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Determining if you can deposit your work into Niner Commons
Before you publish
In order to deposit your work in Niner Commons, you need to retain your right to deposit your work in an institutional repository. As the author of a work, you are the copyright holder unless and until you transfer the copyright to someone else in a signed agreement—you decide which rights you want to keep, and which you want to give away.
It may be useful to consult an author addendum, such as the author addendum from SPARC, the Scholarly Publishing and Academic Resources Coalition. An author addendum can be appended to your publisher's agreement, and helps you retain key rights to your work.
You can also alter your author agreement by crossing out clauses you don’t like, and suggesting alternatives that better meet your needs. Some rights you may want to ask for are the rights to:
use your work in your classes
post your work on your own website
archive your work in an institutional repository
post earlier versions of your work (e.g. pre-peer review)
After you publish
If you’ve already published your work and you want to determine if you can deposit your work in Niner Commons, there are a few resources to help you:
For journal articles, consult your author contract. If you do not have that on hand, you can refer to Sherpa Romeo to see the journal’s archiving policy or check with your editor.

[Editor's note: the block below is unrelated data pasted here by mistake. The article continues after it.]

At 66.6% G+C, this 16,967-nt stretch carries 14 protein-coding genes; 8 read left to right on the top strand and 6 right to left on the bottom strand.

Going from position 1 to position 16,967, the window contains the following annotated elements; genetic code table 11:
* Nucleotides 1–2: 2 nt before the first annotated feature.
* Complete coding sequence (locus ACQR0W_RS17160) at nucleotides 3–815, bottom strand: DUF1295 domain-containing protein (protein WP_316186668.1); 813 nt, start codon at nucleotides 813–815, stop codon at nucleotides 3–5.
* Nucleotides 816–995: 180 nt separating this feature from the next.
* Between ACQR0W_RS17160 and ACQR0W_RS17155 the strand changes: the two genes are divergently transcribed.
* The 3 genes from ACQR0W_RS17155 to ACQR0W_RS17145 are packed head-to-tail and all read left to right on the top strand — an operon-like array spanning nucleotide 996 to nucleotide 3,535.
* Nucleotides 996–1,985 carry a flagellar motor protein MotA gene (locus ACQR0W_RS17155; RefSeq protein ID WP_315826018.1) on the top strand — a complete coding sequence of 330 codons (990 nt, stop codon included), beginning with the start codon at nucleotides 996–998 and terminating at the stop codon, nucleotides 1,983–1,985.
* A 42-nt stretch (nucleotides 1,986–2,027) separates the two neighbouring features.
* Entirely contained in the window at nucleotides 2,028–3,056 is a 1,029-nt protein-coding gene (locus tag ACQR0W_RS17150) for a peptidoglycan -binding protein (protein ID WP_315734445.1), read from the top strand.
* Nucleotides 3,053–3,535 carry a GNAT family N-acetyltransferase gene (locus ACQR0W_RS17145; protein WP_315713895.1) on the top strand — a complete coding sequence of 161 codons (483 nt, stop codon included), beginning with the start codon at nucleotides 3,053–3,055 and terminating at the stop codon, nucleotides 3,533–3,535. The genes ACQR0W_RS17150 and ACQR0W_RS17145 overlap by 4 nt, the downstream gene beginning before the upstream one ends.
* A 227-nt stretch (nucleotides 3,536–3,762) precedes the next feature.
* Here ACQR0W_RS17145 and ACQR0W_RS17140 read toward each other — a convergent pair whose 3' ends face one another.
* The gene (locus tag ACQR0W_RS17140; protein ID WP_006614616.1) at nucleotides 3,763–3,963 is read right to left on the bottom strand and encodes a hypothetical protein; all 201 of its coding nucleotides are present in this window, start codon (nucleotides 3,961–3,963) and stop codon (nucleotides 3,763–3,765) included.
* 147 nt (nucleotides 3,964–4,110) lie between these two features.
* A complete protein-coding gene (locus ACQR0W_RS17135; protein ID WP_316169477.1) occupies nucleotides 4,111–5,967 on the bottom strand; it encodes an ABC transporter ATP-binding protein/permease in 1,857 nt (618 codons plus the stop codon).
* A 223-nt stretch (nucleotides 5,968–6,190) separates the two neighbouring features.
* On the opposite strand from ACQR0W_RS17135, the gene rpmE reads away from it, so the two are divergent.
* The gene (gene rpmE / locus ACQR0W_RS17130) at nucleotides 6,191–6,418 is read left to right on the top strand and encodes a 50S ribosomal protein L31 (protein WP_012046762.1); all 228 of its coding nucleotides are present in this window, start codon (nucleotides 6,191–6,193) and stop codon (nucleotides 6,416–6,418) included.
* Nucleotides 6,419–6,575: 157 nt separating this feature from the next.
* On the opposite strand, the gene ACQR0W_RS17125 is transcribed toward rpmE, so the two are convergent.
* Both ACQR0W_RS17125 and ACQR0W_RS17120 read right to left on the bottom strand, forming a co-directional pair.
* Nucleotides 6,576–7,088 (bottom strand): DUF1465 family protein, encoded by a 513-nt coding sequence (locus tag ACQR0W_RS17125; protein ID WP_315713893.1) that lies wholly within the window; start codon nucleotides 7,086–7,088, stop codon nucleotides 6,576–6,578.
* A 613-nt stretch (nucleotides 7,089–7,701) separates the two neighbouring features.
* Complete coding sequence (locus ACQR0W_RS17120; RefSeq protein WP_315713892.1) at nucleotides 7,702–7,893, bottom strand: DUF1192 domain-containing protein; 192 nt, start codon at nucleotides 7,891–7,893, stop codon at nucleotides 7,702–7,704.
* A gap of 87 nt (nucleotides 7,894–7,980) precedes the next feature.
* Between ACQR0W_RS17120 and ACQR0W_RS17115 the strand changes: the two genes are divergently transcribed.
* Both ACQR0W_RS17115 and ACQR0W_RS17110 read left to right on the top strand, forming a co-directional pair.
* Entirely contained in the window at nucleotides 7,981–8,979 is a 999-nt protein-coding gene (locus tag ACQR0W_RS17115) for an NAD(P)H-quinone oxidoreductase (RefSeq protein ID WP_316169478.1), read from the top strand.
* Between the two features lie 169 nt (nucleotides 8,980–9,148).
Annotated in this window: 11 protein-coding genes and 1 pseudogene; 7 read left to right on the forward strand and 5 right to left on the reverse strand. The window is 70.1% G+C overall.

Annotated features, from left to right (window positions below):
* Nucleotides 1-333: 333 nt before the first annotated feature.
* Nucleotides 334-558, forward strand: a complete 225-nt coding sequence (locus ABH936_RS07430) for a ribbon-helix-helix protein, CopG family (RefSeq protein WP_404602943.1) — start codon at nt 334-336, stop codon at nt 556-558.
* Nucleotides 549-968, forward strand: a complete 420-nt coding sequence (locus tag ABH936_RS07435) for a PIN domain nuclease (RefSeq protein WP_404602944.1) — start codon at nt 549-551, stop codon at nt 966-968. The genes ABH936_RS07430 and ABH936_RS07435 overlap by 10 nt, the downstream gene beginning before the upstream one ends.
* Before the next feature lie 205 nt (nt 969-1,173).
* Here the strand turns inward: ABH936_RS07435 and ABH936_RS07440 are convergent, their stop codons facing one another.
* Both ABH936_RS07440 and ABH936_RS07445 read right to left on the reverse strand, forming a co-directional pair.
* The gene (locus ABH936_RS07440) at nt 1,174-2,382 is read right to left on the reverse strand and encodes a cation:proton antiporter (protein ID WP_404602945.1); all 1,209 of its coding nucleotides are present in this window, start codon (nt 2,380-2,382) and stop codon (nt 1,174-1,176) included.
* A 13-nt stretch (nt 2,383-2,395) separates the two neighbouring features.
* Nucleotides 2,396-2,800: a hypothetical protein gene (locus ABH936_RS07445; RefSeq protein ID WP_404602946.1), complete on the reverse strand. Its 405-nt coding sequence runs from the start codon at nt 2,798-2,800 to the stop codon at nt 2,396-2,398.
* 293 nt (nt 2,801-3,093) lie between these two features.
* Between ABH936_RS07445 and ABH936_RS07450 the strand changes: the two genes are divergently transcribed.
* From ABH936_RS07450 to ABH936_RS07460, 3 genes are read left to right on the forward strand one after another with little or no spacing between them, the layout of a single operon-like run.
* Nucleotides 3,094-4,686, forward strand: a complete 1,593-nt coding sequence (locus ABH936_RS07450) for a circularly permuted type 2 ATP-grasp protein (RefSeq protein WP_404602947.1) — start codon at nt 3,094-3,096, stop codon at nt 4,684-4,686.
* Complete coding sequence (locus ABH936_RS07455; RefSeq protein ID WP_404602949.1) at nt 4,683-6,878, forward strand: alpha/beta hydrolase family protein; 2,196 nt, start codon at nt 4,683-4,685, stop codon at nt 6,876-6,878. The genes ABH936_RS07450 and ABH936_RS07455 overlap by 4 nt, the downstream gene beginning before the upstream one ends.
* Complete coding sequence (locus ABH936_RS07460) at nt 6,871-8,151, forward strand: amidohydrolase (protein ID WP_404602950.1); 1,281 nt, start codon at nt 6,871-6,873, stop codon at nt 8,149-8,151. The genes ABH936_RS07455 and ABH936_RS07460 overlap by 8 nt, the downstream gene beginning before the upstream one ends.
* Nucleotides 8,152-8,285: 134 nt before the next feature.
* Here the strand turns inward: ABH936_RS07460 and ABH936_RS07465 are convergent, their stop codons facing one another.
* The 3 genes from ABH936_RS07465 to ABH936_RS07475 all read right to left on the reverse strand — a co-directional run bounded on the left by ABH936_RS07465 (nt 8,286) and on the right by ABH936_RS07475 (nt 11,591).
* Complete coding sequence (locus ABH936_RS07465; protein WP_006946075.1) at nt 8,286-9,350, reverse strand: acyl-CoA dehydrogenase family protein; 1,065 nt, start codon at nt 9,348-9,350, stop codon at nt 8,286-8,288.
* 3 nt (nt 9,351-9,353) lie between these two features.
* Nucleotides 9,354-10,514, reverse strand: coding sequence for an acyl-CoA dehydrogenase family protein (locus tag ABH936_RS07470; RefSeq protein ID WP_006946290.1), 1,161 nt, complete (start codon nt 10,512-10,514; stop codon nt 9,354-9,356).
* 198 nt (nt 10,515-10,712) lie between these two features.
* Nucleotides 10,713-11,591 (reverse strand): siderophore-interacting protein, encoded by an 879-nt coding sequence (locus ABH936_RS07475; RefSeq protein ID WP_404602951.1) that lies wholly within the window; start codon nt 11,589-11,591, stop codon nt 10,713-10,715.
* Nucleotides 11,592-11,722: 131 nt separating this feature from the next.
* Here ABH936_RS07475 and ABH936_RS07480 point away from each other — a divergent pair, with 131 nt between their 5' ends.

For book chapters, you can consult your author contract, check with your editor, or reach out to the publisher to check their policies for book chapters.
For conference proceedings, consult your author’s agreement. If you did not have to sign an author’s agreement, check the conference website or search for the related journal in Sherpa Romeo and review their policies related to archiving and sharing materials from the conference.
For presentation slides used at conferences or teaching, presentation slides often contain third-party images that may have copyright concerns. Consider finding free, openly-licensed, or public domain images, or creating your own. You can also seek permission to use copyrighted images from the rights holder.
See our Niner Commons Copyright Guide for more information on how to evaluate the rights situation for your work:
The library’s Copyright & Licensing Librarian, Kate Dickson (email@example.com), is available for consultations to help with evaluating and negotiating your author agreements, as well as determining if your work can be deposited in Niner Commons.